Two panels of influential women who have been, and are, contributing to Pakistan’s film industry came together to discuss stories of success and survival through the years.
Karachi: As we celebrate International Women’s Day this year, the contribution of women in different walks of life is being highlighted on various platforms. Here in Karachi, a seminar titled ‘The Celebration of Women in Film’ was hosted as part of Pakistan International Film Festival 2018; it brought together some of the most prominent figures of Pakistan’s entertainment industry.
The event comprised two panel discussions on the subject, in addition to speeches, that featured quite a few industry veterans with Sania Saeed as the moderator. The first panel included names like Samina Peerzada, Asif Raza Mir, Haseena Moin, Reema Khan and Nabila whereas the second panel saw another set of women that included Fizza Ali Meerza, Zeba Bakhtiyar, Sabiha Sumar, Hareem Farooq and Sarwat Gilani, amongst others.
The discussion began with the role of cinema in changing perceptions and how important it was to express the right narratives through our films.
Reflecting on her directorial debut, Inteha (1999) that tackled the subject of marital rape, Samina Peerzada recalled, “I wanted to highlight the issue with the help of stereotypical portrayal and imagery that is subtle yet impactful. I think this is what cinema should be able to convey aside from providing entertainment. But the problem is that we as a society are in denial and don’t accept that these injustices exist around us; if we don’t accept them how can we highlight them in our films? Our job is to show them on the big screen and then leave it to the state to take action; we are not here to run slogans.”
“All kinds of films should be made in Pakistan, especially those that target people belonging to various schools of thought,” Reema Khan added, while Haseena Moin said that content needs to be made stronger and this is where we lack.
Speaking of solutions, Asif Raza Mir, the only man on the panel, shared that we haven’t preserved our history and that they are working on restoring and archiving television and film history of Pakistan. “The reason why our content is not so well and our actors aren’t professional is the lack of institutions in various film departments. All of us who have been part of the film scene for several years are institutions in ourselves and we need to work for it on individual level.”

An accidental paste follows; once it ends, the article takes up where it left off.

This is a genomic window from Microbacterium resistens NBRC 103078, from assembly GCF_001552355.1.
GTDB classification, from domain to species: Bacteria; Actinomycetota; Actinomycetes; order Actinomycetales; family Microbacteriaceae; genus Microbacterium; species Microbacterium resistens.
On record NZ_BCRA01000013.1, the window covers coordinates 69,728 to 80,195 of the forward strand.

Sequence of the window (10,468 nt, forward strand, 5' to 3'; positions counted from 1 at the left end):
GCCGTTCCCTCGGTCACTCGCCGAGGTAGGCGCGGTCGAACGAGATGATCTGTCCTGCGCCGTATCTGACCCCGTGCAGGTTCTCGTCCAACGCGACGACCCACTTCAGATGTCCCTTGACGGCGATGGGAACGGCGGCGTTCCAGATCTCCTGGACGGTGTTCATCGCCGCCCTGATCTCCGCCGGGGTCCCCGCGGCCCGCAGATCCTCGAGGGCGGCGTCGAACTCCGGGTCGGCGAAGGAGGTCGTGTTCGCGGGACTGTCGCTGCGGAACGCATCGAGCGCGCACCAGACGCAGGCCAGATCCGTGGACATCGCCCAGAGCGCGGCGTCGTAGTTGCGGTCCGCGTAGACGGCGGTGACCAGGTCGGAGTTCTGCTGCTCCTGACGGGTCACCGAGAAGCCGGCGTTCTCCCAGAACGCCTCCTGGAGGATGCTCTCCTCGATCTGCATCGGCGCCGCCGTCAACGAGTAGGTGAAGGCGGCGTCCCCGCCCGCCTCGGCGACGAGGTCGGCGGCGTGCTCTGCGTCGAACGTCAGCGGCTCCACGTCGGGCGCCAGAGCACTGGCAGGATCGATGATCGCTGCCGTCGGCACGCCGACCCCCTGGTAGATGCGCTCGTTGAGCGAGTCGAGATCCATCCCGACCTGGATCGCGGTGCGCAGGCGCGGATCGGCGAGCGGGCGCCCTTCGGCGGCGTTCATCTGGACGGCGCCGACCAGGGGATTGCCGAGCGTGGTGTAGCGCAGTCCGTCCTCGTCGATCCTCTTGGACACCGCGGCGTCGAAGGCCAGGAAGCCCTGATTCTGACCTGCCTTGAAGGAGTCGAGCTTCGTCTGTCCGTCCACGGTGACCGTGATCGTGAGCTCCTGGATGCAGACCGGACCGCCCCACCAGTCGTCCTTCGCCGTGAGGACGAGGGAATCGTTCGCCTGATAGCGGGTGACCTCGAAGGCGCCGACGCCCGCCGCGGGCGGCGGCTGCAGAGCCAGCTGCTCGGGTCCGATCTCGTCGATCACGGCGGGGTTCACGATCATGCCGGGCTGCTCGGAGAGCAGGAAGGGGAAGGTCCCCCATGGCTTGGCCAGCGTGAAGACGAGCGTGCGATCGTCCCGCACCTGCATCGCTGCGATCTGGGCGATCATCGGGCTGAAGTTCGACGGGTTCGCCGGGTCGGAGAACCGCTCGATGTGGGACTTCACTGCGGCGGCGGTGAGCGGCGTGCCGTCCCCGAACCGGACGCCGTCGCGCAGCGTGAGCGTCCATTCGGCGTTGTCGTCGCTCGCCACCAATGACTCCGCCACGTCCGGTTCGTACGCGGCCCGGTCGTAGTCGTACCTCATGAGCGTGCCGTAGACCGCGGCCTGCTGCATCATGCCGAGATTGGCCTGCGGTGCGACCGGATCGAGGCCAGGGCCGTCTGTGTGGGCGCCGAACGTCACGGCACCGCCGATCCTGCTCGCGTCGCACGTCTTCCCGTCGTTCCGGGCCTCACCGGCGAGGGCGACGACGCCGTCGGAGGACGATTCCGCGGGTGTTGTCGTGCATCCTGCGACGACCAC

Hair and makeup maestro, Nabila, who has trained and provided hair and makeup teams for various films, spoke of celebrating the art and women’s contribution in films rather than talking about the difficulties they have had.
“I don’t know why we are focusing on difficulties, why aren’t we celebrating what we are doing,” she expressed. “I don’t remember any difficulties in the past 22 years of my career.”
With over a decade post Pakistani cinema revival, the contribution of women has been a significant one. Whether as actors, directors, producers or writers, they have been an integral part of the entire process and have turned out to be successful as well. Some of the names include producer Fizza Ali Meerza, actor-producer Hareem Farooq, Sarwat Gilani and Sabiha Sumar who were also present on the occasion, as part of the second panel, to share their views on the subject.
“If we wish to educate our masses and consider our women educated then why don’t we portray our women as doctors, lawyers, architects onscreen?” filmmaker Sabiha Sumar asserted. “We see them as black or white, there is no grey in between. There should be layers to her character.”
“There are so many women heroes around us, why don’t we highlight their stories?” Sarwat Gilani added, saying that she would love to portray a woman hero onscreen.
Questions like these were raised throughout the discussion, which run the risk of scattering all over the place. There was simply too much to discuss. These are issues that we have been debating for years and they are still relevant. Submissive, suppressed, dependent women get more ratings than struggling, independent and successful women but as Sabiha Sumar rightly pointed out, “We need to think why these regressive roles are so successful, why they are working so well.”
It’s time we feed audiences with the real picture of society and women in society; there is oppression and regression, sure, but there are stories to celebrate too. One side of the picture – the picture of a woman as a victim, – is predominant and that has to change. Once positive stories are presented to viewers, there will be acceptance for them, facilitating change.
To initiate dialogue is necessary; it is the beginning of change but there needs to be an implementation of whatever is being discussed to ensure that the change happens. It is high time we incorporate and bring the change we have been talking about and work on the practical side of affairs.